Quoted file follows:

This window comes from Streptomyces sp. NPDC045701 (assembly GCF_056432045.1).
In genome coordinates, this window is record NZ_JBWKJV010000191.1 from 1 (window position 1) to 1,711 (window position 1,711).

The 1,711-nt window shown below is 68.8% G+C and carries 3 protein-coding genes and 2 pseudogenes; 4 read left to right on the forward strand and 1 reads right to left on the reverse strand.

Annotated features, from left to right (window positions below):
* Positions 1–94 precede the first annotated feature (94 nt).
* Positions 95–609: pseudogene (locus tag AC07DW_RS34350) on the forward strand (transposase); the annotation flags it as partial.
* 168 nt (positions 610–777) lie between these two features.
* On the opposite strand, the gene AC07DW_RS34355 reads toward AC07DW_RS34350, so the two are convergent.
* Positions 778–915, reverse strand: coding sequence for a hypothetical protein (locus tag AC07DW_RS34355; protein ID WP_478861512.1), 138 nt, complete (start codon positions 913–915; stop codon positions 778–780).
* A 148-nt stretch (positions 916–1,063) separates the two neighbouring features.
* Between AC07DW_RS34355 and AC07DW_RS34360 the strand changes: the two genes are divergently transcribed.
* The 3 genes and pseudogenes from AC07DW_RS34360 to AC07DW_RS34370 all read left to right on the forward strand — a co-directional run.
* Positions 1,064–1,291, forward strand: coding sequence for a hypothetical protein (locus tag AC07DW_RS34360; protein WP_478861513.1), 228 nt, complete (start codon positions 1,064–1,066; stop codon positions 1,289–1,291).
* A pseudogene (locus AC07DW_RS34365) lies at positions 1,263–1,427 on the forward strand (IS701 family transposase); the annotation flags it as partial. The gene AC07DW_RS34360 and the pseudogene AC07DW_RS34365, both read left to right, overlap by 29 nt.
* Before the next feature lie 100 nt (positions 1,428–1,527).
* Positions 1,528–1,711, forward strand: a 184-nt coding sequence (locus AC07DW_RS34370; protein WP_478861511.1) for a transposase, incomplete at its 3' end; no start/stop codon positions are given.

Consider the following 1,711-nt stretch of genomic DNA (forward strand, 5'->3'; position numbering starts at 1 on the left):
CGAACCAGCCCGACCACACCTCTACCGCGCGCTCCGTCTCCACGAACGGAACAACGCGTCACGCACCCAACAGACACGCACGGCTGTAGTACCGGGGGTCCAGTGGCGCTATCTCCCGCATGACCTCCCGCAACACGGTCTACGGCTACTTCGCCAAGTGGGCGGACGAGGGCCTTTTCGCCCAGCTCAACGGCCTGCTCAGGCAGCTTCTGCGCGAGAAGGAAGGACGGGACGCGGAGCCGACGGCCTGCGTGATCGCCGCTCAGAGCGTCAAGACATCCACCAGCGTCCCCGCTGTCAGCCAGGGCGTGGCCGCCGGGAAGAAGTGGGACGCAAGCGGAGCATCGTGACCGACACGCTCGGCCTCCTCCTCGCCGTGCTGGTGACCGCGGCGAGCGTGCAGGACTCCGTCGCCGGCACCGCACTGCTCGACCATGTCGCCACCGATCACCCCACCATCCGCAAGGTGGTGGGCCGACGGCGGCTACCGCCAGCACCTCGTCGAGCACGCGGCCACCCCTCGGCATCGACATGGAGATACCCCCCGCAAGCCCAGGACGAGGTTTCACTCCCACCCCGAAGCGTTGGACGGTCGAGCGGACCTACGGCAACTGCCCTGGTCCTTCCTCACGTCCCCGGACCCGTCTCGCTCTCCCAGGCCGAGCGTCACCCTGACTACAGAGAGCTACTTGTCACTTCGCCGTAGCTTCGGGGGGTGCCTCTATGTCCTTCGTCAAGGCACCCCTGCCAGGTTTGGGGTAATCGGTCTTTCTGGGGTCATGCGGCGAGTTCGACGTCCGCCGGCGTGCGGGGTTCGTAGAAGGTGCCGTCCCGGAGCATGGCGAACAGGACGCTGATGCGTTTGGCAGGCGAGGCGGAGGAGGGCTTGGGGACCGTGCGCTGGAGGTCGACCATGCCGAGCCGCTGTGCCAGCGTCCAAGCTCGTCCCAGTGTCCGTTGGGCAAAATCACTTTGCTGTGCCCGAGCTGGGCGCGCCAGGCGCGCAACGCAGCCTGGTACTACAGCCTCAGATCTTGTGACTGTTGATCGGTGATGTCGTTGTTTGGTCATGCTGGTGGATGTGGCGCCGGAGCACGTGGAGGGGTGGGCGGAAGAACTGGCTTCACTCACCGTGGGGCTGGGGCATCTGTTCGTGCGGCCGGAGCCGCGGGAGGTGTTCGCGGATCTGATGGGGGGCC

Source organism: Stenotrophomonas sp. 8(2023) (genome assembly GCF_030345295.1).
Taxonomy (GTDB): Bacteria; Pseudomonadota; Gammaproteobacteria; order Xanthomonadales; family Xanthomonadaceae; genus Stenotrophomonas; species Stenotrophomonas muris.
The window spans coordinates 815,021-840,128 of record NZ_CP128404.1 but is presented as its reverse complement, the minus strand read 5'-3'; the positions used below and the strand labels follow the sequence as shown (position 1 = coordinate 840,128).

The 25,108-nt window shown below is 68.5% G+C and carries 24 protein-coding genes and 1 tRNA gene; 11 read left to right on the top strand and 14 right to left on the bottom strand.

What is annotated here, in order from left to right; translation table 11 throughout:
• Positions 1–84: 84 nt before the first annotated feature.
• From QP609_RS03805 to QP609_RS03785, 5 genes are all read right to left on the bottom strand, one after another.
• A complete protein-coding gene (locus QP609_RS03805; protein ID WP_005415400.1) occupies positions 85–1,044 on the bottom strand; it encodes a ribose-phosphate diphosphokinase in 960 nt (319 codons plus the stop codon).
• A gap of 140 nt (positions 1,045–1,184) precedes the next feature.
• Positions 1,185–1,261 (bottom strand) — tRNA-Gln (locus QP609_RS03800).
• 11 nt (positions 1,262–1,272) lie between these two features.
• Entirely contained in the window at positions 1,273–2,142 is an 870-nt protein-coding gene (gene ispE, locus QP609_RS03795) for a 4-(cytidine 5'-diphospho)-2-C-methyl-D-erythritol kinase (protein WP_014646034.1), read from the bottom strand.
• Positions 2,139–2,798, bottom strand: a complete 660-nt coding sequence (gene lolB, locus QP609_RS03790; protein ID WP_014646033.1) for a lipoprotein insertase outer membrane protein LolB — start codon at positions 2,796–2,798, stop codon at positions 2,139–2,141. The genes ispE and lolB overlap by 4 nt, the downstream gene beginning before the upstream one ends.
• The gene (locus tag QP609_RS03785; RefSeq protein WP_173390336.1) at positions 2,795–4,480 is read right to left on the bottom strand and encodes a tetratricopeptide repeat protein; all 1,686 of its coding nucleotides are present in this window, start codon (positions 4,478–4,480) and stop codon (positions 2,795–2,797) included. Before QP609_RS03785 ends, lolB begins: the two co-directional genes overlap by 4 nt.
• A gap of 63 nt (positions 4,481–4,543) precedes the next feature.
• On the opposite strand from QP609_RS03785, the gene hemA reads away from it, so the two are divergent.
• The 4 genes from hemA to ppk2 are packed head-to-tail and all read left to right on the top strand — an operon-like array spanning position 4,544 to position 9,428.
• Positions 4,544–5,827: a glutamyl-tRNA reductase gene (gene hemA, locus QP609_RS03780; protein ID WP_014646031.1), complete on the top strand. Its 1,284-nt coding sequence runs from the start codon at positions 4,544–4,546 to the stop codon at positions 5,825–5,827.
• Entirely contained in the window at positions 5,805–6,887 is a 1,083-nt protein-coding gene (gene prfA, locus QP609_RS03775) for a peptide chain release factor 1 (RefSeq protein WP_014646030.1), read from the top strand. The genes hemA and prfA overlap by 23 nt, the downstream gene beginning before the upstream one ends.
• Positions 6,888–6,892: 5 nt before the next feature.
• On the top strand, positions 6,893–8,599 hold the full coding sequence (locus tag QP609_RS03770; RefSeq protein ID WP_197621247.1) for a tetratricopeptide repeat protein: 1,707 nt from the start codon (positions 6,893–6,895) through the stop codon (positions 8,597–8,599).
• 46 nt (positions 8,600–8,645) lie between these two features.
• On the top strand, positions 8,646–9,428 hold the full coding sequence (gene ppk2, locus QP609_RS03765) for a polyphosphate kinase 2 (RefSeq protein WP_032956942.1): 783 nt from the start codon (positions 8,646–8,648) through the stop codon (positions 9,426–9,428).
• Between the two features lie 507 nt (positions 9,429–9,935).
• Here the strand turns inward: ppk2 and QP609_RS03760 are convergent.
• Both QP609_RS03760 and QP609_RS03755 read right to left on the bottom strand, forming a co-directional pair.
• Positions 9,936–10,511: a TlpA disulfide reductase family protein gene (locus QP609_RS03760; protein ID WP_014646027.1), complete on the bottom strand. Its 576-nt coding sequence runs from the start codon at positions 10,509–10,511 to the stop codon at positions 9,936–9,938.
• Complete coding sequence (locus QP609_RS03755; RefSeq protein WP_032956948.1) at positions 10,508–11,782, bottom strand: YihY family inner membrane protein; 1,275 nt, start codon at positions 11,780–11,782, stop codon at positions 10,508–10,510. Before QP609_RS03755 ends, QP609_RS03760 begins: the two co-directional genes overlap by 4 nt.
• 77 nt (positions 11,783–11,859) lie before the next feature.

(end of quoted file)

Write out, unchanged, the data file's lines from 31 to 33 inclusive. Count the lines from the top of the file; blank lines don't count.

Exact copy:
• Positions 2,139–2,798, bottom strand: a complete 660-nt coding sequence (gene lolB, locus QP609_RS03790; protein ID WP_014646033.1) for a lipoprotein insertase outer membrane protein LolB — start codon at positions 2,796–2,798, stop codon at positions 2,139–2,141. The genes ispE and lolB overlap by 4 nt, the downstream gene beginning before the upstream one ends.
• The gene (locus tag QP609_RS03785; RefSeq protein WP_173390336.1) at positions 2,795–4,480 is read right to left on the bottom strand and encodes a tetratricopeptide repeat protein; all 1,686 of its coding nucleotides are present in this window, start codon (positions 4,478–4,480) and stop codon (positions 2,795–2,797) included. Before QP609_RS03785 ends, lolB begins: the two co-directional genes overlap by 4 nt.
• A gap of 63 nt (positions 4,481–4,543) precedes the next feature.